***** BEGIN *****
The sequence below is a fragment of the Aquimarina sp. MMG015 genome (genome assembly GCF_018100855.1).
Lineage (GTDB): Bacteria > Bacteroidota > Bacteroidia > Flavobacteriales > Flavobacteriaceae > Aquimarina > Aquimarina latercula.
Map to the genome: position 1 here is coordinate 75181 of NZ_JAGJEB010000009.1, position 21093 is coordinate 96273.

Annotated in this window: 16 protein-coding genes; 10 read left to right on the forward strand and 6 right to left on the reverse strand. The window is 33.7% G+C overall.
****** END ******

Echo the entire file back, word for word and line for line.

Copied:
The sequence below is a fragment of the Aquimarina sp. MMG015 genome (genome assembly GCF_018100855.1).
Lineage (GTDB): Bacteria > Bacteroidota > Bacteroidia > Flavobacteriales > Flavobacteriaceae > Aquimarina > Aquimarina latercula.
Map to the genome: position 1 here is coordinate 75181 of NZ_JAGJEB010000009.1, position 21093 is coordinate 96273.

Annotated in this window: 16 protein-coding genes; 10 read left to right on the forward strand and 6 right to left on the reverse strand. The window is 33.7% G+C overall.